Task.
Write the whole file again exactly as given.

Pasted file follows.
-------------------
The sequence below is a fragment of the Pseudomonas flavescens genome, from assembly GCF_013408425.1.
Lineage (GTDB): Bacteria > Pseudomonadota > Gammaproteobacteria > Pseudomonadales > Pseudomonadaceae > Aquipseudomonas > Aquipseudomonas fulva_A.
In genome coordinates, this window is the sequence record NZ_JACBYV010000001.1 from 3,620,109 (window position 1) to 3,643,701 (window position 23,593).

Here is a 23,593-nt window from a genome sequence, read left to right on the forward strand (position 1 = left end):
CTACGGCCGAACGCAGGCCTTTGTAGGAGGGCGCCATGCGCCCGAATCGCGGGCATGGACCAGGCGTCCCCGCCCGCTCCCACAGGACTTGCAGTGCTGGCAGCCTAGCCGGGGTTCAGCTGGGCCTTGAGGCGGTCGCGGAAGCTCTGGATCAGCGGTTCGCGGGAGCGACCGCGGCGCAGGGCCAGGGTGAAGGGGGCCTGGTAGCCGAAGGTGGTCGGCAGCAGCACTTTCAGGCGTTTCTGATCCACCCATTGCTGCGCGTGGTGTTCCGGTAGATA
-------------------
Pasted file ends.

The sequence below is a fragment of the Pseudomonas flavescens genome, from assembly GCF_013408425.1.
Lineage (GTDB): Bacteria > Pseudomonadota > Gammaproteobacteria > Pseudomonadales > Pseudomonadaceae > Aquipseudomonas > Aquipseudomonas fulva_A.
In genome coordinates, this window is the sequence record NZ_JACBYV010000001.1 from 3,620,109 (window position 1) to 3,643,701 (window position 23,593).

Here is a 23,593-nt window from a genome sequence, read left to right on the forward strand (position 1 = left end):
CTACGGCCGAACGCAGGCCTTTGTAGGAGGGCGCCATGCGCCCGAATCGCGGGCATGGACCAGGCGTCCCCGCCCGCTCCCACAGGACTTGCAGTGCTGGCAGCCTAGCCGGGGTTCAGCTGGGCCTTGAGGCGGTCGCGGAAGCTCTGGATCAGCGGTTCGCGGGAGCGACCGCGGCGCAGGGCCAGGGTGAAGGGGGCCTGGTAGCCGAAGGTGGTCGGCAGCAGCACTTTCAGGCGTTTCTGATCCACCCATTGCTGCGCGTGGTGTTCCGGTAGATA